This Week in Data – August 10

The European Commission threatens US data sharing

Geez, this one’s a bit rough. The EU says it’s going to stop American businesses from accessing critical user data unless they comply with existing “Privacy Shield” rules. Fair enough, right? The EU says America hasn’t been living up to its share of the bargain.


“The warning comes at a period of increasing tensions between the US and its European allies, with the Trump administration criticizing countries like Germany and France, and failing to appoint dedicated staff to address data privacy complaints from EU citizens.”

Facebook wants your banking data

Probably not the best timing. The social network wants users’ financial information to offer new services through Messenger, but some aren’t having it. Given everything that’s happened with Facebook in the past few months, you can’t really blame them for being wary.


“Facebook already has mountains of information about our social networks, physical movements, and activity online. Do we really want to give Facebook greater insight into our finances and purchases, too?”

Forget your data – start thinking more about context

We can fall into the trap of just using data for everything. But without people or context, according to this comprehensive piece in the AFR, everything falls apart.

Correlation, causation, statistics and probability are essential tools – and if you’re dealing with numbers, this piece makes a good argument for growing the discerning bone in your body.


“You need to be able to figure out whether your promotion made customers move from one brand to another, or whether you were simply giving a discount to people already loyal to the promoted brand. If you can’t disentangle the two, you will not spend your marketing money effectively.”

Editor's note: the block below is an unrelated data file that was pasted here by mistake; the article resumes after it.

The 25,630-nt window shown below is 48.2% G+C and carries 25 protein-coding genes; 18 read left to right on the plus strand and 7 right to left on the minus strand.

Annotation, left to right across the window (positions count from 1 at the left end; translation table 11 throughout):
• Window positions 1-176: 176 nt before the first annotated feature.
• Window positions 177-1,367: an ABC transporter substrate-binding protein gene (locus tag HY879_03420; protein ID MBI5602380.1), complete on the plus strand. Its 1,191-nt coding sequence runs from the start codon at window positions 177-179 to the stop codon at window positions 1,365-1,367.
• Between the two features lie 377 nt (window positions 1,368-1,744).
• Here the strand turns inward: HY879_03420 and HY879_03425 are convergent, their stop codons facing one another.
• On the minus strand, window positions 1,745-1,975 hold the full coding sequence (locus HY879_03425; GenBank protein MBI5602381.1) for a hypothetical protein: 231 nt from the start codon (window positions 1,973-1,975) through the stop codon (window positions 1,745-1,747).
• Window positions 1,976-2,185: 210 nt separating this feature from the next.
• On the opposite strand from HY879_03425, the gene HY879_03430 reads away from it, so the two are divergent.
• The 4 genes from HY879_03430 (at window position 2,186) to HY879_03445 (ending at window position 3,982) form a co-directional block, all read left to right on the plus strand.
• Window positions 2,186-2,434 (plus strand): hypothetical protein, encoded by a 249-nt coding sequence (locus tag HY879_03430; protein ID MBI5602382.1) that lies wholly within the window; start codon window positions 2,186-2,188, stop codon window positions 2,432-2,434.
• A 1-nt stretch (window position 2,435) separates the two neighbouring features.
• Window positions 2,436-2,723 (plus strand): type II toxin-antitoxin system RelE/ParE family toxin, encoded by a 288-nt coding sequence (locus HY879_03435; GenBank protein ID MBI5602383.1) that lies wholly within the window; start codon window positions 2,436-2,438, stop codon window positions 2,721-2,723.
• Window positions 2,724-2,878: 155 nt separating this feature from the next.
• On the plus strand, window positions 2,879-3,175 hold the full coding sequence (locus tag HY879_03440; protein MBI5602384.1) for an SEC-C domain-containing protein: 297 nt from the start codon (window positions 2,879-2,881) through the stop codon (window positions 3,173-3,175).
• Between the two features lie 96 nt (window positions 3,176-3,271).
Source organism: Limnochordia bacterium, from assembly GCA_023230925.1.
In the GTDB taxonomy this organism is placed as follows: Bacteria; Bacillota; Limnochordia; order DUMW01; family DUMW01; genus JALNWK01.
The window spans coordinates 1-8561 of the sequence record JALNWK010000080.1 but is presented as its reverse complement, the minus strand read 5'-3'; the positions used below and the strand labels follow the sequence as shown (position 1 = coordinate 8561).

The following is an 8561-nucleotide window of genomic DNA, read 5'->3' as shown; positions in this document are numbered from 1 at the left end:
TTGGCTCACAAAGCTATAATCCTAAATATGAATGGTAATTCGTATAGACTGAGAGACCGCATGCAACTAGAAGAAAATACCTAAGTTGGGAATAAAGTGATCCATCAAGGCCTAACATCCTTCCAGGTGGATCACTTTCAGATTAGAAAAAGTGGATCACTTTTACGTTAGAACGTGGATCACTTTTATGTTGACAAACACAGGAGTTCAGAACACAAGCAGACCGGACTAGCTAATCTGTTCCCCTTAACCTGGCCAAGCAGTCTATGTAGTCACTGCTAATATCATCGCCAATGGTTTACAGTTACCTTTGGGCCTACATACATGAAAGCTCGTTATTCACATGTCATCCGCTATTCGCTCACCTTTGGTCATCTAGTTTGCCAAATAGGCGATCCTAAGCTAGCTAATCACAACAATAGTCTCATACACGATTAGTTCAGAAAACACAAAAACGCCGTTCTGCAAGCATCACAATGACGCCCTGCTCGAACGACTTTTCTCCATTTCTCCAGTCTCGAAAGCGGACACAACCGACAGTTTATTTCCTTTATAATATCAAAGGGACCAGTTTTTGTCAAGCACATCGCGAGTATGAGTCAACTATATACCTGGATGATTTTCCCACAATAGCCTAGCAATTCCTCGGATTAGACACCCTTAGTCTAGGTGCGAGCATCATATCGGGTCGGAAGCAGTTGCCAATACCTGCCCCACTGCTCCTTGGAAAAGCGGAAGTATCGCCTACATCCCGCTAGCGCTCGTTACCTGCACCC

Aussies still wary over open banking

The industry is keen, but the customers? Not so much, apparently. An Accenture survey has found at least 80% of respondents are unaware of a new data sharing program, and two-thirds say they won’t share data with non-bank third parties. Younger people are keen, though: Gen Z and Y are 4.5 times more willing to share their info.


“The research found the biggest obstacles centered around privacy and security concerns. What happens if someone hacks into your account and steals all your information? And why would you possibly want to share this information anyway?”

Nine takes on Facebook and Google

They’re pretty confident, too. The network says its targeted ad platform will help advertisers more accurately locate the right segments through its 9Now video platform. The argument here is that while Facebook and Google offer massive scale, they don’t have great content. Nine is aiming to change that.


“What the Nine user ID allows us is to offer a similar targeting solution to Google and Facebook. But with far more transparency in professionally produced brand safe environments across every screen in the house, including the largest, and this is important, the connected TV.”

Well, that’s our wrap for this week. Thanks for reading – we hope you found it entertaining and informational. We’d love to hear your thoughts on these articles and anything else data related! Contact us anytime! 

Until next week,

Team Data Republic

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